Truthdig tips its hat this week to César E. Chávez, the Mexican-American labor organizer and activist who fought for the rights of farm workers, Latinos and other disenfranchised groups from the early 1950s until his death in 1993. He was instrumental in the formation of several farm workers unions, including the National Farm Workers Association and the United Farm Workers, and his method of nonviolent organizing, boycotting and striking led to major changes in workers’ conditions and inspired many other groups to adopt a similar approach.

Chávez’s influence continues to grow, as evidenced by the streets, parks and schools around the country that have been named or renamed after him. However, his significance extends far beyond the level of architectural commemoration. The César E. Chávez Foundation, for example, is partly an educational resource about his life and work, but it also focuses on outreach programs to help people improve their communities using his methods and values.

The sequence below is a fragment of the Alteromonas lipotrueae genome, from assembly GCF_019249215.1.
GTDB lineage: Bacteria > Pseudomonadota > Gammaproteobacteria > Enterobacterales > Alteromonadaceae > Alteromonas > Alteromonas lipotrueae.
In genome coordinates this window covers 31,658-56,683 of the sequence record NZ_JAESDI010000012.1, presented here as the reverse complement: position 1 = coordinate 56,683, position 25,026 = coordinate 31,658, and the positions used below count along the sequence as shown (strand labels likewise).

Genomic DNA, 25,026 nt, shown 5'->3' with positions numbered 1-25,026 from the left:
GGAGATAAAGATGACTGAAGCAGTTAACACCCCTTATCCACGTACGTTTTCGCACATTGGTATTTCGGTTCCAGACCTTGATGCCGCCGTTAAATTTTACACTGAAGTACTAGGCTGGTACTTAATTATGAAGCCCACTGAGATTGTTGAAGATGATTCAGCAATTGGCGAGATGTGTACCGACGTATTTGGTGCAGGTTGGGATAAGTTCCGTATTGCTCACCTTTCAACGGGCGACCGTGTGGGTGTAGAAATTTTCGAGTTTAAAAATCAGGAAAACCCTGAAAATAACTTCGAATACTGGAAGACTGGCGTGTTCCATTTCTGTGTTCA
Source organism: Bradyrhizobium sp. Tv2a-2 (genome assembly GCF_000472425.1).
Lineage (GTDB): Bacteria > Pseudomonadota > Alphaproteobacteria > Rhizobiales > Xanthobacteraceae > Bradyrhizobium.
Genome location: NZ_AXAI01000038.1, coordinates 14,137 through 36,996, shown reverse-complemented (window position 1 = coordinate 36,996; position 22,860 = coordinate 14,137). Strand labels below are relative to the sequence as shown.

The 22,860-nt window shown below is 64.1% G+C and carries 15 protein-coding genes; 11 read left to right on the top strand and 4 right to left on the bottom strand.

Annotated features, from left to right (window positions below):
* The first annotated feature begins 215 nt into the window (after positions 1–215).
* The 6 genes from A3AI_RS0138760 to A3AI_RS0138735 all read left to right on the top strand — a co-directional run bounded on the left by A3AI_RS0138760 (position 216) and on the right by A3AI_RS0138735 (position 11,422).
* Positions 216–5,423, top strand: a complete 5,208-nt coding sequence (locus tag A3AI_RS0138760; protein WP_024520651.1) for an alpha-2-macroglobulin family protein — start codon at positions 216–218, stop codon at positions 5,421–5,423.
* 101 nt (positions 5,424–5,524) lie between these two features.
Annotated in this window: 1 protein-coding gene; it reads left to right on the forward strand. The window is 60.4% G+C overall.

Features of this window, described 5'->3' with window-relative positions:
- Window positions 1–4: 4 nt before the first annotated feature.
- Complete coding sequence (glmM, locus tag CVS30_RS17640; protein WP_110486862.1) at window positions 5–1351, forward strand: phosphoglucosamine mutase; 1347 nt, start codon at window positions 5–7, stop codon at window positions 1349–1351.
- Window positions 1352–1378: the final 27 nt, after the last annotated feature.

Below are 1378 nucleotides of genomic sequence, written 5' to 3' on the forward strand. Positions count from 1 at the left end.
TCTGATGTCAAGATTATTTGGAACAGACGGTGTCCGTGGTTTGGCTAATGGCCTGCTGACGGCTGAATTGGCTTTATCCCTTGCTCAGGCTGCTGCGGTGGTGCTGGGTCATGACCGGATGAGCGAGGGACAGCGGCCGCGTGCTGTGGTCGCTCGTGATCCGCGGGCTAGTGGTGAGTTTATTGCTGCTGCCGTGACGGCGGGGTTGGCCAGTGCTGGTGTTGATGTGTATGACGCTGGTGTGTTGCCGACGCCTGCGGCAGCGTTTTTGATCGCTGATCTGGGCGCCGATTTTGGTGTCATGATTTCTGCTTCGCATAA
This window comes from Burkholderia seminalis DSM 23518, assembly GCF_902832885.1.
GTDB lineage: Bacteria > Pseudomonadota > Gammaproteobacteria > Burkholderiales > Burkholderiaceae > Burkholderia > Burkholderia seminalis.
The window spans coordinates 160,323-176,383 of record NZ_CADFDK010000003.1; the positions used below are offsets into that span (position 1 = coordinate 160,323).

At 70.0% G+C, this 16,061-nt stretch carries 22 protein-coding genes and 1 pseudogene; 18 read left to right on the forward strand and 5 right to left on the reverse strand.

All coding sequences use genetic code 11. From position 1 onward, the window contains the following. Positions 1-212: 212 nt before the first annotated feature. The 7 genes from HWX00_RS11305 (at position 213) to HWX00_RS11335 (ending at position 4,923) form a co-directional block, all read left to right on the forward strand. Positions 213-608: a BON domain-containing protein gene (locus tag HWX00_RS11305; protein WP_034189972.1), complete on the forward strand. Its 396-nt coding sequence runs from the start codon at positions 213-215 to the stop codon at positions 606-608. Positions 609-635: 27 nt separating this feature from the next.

While Chávez’s birthday is recognized as a holiday in several states for state workers, many Latinos are protesting to make César Chávez Day a day off for schoolchildren and county workers, according to the Los Angeles Times. On Friday, hundreds of students from middle school through college either walked out of class or didn’t show up in order to join a march to City Hall to honor Chávez and to raise awareness about workers’ rights and migration issues — a testimony to his living legacy.

More links:

The César E. Chávez Foundation home

The National Chávez Center

Events calendar at the foundation

United Farm Workers home page

L.A. Times on Friday’s student walkouts (Registration wall)

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